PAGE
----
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February 5, 2013

Family businesses shouldn’t think they are more ethical because of their adherence to stewardship and long-term planning.
 

Should businesses be ethical beyond what is required by the law of the land? Does ethics make good business sense? It’s probably true to say that neither of these weighty questions are top of the agenda as boardrooms sit down to sign off budgets for 2013, or otherwise. But now is the time they should be.

January 31, 2013

An early contender for euphemism of the year has to be the statement from Aubrey McClendon, chief executive of energy company Chesapeake, who earlier this week said that he was standing down over “philosophical differences” with the board.

An early contender for euphemism of the year has to be the statement from Aubrey McClendon, chief executive of energy company Chesapeake, who earlier this week said that he was standing down over “philosophical differences” with the board.

January 29, 2013

Leadership today, as far as I can see, has much to do with openness. At Davos, it is not only the wine that makes people feel at ease and exited. 

I have been going to the World Economic Forum in Davos since I took over as chief executive of Ferd in 1998. As such I inherited the slot from my father who had been going to Davos since the late 1970s. At that time there was hardly any security concerns: skis were left in the cloakroom in the morning, then sessions until lunch, skiing was done in the afternoon, and fireside chats rounded off the day. The world and the WEF in Davos have both changed.

January 21, 2013

The most telling moment when Lance Armstrong gave his mea (sort of) culpa to Oprah Winfrey was his claim that he’d looked up the word “cheat” in the dictionary, saw that it said “to gain an advantage on a rival” and decided that it didn’t apply to him.

The most telling moment when Lance Armstrong gave his mea (sort of) culpa to Oprah Winfrey was his claim that he’d looked up the word “cheat” in the dictionary, saw that it said “to gain an advantage on a rival” and decided that it didn’t apply to him.

Everybody was blasted to the eyeballs on EPO, ergo he was just keeping up. It’s reminiscent of the philosophy of Hugh Laurie’s Doctor Gregory House, whose catchphrase is the self-serving: “Everyone lies.”

January 15, 2013

In years gone by, central banks were supposed to be the guardians of monetary discipline – vigilant in protecting citizens against inflation and currency debasement. They were rarely known to smile.

In years gone by, central banks were supposed to be the guardians of monetary discipline – vigilant in protecting citizens against inflation and currency debasement. They were rarely known to smile.

Bankers used to quake every time the governor of the Bank of England twitched an eyebrow. Former Federal Reserve chairman Paul Volcker developed a fearsome reputation for taming inflation in the early 1980s.

But the times are changing to suit economic circumstances, as anxious politicians bend central bankers to their will.

January 8, 2013

Whom do you trust out there? In the current climate of downturn and austere suspicion, the likelihood is fewer individuals and organisations than you did before 2007. But do you trust your family?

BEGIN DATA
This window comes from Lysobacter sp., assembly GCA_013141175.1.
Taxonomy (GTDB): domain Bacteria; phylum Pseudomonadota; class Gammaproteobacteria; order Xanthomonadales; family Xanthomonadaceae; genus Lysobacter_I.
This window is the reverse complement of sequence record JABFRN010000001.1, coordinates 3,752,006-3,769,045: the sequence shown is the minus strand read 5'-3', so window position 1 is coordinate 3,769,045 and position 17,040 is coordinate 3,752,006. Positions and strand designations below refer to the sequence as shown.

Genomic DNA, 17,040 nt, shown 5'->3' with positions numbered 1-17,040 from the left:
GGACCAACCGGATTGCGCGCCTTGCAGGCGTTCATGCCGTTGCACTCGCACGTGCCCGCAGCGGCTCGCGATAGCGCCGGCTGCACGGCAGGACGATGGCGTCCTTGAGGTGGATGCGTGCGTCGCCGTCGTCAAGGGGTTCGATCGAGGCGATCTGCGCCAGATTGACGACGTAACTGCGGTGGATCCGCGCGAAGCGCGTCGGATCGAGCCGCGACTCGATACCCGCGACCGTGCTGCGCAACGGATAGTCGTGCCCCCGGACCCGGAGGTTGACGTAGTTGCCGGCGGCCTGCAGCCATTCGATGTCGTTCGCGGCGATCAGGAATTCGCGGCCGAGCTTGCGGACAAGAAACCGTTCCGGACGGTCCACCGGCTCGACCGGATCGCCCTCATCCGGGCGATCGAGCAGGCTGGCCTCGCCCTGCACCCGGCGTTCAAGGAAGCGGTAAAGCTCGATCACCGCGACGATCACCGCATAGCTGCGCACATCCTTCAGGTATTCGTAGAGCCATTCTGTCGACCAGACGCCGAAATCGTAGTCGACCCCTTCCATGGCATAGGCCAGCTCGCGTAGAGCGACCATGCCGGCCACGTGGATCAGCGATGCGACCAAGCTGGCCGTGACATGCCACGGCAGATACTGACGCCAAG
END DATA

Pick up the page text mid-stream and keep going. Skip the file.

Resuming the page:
Whom do you trust out there? In the current climate of downturn and austere suspicion, the likelihood is fewer individuals and organisations than you did before 2007. 

December 20, 2012

Seventeenth century mathematician Blaise Pascal once wrote: “People almost invariably arrive at their beliefs not on the basis of proof but on the basis of what they find attractive.” And things haven’t changed much since. If anything, they’ve got worse. And things haven’t changed much since. If anything, they’ve got worse.

Seventeenth century mathematician Blaise Pascal once wrote: “People almost invariably arrive at their beliefs not on the basis of proof but on the basis of what they find attractive.” And things haven’t changed much since. If anything, they’ve got worse.

This is because, in this age of anxiety, investors can’t escape bad news. The global media is magnifying every problem in sight in a desperate bid to compete for our attention and advertising spend.

November 22, 2012

We are creatures of habit. We find it reassuring when day follows night, spring follows winter and lunch follows breakfast. But that doesn’t stop us worrying about the future because anxiety is at the core of our instinct for self-preservation. By not thinking how things go wrong, we put ourselves at risk.

We are creatures of habit. We find it reassuring when day follows night, spring follows winter and lunch follows breakfast.

Social progress has made our life ever more predictable. Rather than worrying about where to get our next meal, we know our local supermarket’s open seven days a week. Instead of foraging for wood to burn, we switch on the central heating.

Over the last 30 years, we have also been reassured by economic growth, punctured by occasional setbacks of up to three years, following overreach.

November 20, 2012

It’s an interesting word, “friends”. It suggests that doing business is a question of relationships, not fisticuffs. Most businesses probably recognise that far more than the idea of business as war.

There comes a moment in British prime ministers’ careers when they feel compelled to get all Churchillian. David Cameron had his at the Confederation of British Industry’s annual conference on 19 November when he – absurdly, insanely – claimed that the UK is “in the economic equivalent of war”.

With the air of a man about to snap on a pair of flying goggles and sprint across a field towards a Spitfire, he added that “in this global race you are either quick or you’re dead”.

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